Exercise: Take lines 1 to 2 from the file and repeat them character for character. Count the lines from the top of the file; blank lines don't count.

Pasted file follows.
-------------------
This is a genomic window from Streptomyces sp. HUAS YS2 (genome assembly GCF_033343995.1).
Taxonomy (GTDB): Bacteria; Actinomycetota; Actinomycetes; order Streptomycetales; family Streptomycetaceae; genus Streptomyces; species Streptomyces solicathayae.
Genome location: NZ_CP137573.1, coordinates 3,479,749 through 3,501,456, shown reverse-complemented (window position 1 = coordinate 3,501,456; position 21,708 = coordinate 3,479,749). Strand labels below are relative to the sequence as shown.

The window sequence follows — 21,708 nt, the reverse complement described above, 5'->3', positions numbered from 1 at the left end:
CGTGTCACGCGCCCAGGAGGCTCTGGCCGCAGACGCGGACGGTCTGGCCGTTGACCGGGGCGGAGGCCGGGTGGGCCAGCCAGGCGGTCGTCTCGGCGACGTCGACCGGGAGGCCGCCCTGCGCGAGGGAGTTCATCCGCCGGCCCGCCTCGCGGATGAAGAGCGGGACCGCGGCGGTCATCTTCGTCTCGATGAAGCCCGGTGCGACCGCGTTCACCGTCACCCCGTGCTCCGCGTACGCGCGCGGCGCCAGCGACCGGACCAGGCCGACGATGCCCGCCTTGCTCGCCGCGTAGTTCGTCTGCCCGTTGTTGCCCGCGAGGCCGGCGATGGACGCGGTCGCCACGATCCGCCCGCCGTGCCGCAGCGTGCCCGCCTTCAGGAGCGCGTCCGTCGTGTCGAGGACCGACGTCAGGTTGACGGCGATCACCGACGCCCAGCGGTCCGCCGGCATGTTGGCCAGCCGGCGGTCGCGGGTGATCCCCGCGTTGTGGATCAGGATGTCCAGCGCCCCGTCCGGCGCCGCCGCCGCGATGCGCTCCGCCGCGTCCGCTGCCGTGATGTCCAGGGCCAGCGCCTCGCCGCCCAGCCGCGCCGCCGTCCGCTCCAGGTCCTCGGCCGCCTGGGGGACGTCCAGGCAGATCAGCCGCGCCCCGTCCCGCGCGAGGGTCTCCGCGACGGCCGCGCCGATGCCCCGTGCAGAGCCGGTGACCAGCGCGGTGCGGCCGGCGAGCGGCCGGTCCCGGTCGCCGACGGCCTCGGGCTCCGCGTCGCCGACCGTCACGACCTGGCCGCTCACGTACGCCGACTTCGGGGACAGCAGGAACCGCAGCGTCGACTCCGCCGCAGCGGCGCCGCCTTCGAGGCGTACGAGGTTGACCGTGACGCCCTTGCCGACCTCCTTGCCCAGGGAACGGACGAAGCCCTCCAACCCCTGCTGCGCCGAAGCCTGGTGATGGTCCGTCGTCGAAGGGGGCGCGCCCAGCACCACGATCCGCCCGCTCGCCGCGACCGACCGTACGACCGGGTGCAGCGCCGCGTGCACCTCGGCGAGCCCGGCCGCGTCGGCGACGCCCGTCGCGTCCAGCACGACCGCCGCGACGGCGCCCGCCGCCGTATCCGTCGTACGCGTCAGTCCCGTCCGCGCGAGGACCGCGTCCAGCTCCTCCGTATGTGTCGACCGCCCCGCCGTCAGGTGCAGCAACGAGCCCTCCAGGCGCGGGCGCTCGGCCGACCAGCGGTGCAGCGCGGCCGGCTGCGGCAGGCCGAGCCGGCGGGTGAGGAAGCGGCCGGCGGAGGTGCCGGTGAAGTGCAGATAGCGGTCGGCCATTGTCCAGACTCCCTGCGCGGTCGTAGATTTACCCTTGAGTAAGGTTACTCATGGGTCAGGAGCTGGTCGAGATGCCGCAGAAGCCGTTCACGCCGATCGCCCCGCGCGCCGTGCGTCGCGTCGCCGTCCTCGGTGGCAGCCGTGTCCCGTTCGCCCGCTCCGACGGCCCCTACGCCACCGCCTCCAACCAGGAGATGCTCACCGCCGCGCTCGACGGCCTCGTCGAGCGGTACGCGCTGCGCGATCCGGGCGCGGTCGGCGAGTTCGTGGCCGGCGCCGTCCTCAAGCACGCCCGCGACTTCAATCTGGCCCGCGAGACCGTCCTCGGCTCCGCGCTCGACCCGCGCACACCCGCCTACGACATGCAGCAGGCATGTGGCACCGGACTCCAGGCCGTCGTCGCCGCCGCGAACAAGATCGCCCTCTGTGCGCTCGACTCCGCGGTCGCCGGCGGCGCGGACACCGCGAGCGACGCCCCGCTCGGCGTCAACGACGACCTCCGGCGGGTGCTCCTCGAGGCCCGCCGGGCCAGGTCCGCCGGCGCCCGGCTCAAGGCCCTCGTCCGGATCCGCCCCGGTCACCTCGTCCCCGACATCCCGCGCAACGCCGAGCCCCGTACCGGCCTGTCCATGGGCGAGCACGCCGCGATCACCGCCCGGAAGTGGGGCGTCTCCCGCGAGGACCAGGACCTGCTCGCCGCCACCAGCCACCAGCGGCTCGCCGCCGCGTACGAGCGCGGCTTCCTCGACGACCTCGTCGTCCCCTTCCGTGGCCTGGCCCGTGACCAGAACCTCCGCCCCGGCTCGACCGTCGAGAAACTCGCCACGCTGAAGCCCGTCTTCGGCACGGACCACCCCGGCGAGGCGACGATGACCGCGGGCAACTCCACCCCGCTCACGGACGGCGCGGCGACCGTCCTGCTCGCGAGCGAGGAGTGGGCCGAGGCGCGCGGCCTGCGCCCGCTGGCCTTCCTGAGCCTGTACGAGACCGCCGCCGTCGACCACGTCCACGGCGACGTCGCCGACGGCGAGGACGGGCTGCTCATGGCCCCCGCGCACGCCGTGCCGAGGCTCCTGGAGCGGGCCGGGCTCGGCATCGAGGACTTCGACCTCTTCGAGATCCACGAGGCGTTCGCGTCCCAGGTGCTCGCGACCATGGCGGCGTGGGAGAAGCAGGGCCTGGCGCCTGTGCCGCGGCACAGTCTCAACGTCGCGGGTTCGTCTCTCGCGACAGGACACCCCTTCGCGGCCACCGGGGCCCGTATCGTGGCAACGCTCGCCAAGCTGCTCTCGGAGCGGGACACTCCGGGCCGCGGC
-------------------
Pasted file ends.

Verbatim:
This is a genomic window from Streptomyces sp. HUAS YS2 (genome assembly GCF_033343995.1).
Taxonomy (GTDB): Bacteria; Actinomycetota; Actinomycetes; order Streptomycetales; family Streptomycetaceae; genus Streptomyces; species Streptomyces solicathayae.